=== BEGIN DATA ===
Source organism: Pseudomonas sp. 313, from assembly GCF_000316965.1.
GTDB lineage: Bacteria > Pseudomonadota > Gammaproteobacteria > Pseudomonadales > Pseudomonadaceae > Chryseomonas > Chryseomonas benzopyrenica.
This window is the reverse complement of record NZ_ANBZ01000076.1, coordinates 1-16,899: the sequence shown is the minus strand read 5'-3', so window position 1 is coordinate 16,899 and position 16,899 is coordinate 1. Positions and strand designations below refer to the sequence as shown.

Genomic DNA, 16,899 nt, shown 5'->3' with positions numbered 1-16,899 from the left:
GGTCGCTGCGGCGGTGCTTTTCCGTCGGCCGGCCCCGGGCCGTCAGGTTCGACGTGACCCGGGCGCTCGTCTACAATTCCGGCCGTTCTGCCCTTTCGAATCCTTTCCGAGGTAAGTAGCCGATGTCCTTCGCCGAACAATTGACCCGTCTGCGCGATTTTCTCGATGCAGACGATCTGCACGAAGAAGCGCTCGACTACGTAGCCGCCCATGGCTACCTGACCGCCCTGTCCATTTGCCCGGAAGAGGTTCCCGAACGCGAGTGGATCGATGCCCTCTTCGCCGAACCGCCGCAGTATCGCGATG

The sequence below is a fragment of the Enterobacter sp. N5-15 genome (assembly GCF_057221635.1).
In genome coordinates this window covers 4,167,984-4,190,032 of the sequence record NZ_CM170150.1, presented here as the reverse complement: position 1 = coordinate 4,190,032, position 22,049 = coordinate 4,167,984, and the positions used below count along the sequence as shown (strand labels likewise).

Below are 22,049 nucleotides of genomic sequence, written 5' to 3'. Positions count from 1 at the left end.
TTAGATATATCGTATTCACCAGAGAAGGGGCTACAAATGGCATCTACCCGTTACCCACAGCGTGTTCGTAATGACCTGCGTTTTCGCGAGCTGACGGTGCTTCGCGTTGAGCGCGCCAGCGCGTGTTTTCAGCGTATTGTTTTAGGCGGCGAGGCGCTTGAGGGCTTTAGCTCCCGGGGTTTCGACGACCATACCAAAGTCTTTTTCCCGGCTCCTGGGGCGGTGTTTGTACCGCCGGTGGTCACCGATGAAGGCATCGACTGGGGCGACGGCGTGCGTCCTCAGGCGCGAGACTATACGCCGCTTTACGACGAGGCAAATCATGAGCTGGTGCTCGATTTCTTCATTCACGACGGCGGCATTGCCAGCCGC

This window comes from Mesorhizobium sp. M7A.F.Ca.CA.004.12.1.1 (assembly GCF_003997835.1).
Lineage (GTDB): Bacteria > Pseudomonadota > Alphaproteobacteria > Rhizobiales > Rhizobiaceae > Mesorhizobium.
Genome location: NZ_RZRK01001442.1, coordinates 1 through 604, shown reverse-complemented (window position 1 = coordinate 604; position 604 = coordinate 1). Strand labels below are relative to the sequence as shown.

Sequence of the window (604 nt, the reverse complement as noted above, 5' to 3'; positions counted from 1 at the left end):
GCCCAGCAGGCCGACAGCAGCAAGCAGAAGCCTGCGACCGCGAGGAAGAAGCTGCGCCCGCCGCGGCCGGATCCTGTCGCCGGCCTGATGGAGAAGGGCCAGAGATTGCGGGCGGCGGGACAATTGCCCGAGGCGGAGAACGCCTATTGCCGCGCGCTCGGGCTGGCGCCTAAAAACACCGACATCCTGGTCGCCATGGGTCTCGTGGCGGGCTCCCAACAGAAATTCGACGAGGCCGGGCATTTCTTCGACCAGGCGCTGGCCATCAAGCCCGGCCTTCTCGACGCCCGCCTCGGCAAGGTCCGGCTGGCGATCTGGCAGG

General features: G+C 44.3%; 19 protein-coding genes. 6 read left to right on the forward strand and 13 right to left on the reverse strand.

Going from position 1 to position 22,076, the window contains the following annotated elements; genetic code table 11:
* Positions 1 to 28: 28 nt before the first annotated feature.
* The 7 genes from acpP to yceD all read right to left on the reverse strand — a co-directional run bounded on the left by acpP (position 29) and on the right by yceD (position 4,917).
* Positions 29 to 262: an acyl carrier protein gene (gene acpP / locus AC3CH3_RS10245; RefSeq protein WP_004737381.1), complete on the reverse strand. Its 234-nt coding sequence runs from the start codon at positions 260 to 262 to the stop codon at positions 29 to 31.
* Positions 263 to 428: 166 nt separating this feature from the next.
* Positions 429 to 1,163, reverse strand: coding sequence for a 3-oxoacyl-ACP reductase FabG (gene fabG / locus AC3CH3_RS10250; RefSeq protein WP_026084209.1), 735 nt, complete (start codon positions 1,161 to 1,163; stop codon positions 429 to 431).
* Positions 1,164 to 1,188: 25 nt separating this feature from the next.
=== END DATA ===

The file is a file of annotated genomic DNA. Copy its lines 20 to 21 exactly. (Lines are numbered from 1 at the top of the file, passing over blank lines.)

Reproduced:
* Positions 263 to 428: 166 nt separating this feature from the next.
* Positions 429 to 1,163, reverse strand: coding sequence for a 3-oxoacyl-ACP reductase FabG (gene fabG / locus AC3CH3_RS10250; RefSeq protein WP_026084209.1), 735 nt, complete (start codon positions 1,161 to 1,163; stop codon positions 429 to 431).